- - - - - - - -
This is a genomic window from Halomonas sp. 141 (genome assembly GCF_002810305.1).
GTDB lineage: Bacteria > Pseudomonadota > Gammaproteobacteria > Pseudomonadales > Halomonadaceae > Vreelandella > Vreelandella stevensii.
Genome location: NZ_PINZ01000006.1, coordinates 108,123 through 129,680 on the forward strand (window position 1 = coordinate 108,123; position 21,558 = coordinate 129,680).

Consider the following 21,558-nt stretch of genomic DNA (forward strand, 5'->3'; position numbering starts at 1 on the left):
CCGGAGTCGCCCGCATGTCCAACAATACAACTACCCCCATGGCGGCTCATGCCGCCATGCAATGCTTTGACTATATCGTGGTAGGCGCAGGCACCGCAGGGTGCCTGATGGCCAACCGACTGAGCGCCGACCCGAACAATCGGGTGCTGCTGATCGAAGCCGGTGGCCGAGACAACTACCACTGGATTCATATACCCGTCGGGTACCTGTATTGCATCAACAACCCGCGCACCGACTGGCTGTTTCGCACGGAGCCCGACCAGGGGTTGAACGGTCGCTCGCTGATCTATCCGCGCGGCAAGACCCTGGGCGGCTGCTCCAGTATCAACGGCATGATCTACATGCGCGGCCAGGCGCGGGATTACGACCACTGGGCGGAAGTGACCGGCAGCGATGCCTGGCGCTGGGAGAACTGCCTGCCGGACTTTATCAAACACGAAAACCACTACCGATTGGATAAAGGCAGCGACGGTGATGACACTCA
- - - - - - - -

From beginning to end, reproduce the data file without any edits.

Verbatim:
This is a genomic window from Halomonas sp. 141 (genome assembly GCF_002810305.1).
GTDB lineage: Bacteria > Pseudomonadota > Gammaproteobacteria > Pseudomonadales > Halomonadaceae > Vreelandella > Vreelandella stevensii.
Genome location: NZ_PINZ01000006.1, coordinates 108,123 through 129,680 on the forward strand (window position 1 = coordinate 108,123; position 21,558 = coordinate 129,680).

Consider the following 21,558-nt stretch of genomic DNA (forward strand, 5'->3'; position numbering starts at 1 on the left):
CCGGAGTCGCCCGCATGTCCAACAATACAACTACCCCCATGGCGGCTCATGCCGCCATGCAATGCTTTGACTATATCGTGGTAGGCGCAGGCACCGCAGGGTGCCTGATGGCCAACCGACTGAGCGCCGACCCGAACAATCGGGTGCTGCTGATCGAAGCCGGTGGCCGAGACAACTACCACTGGATTCATATACCCGTCGGGTACCTGTATTGCATCAACAACCCGCGCACCGACTGGCTGTTTCGCACGGAGCCCGACCAGGGGTTGAACGGTCGCTCGCTGATCTATCCGCGCGGCAAGACCCTGGGCGGCTGCTCCAGTATCAACGGCATGATCTACATGCGCGGCCAGGCGCGGGATTACGACCACTGGGCGGAAGTGACCGGCAGCGATGCCTGGCGCTGGGAGAACTGCCTGCCGGACTTTATCAAACACGAAAACCACTACCGATTGGATAAAGGCAGCGACGGTGATGACACTCA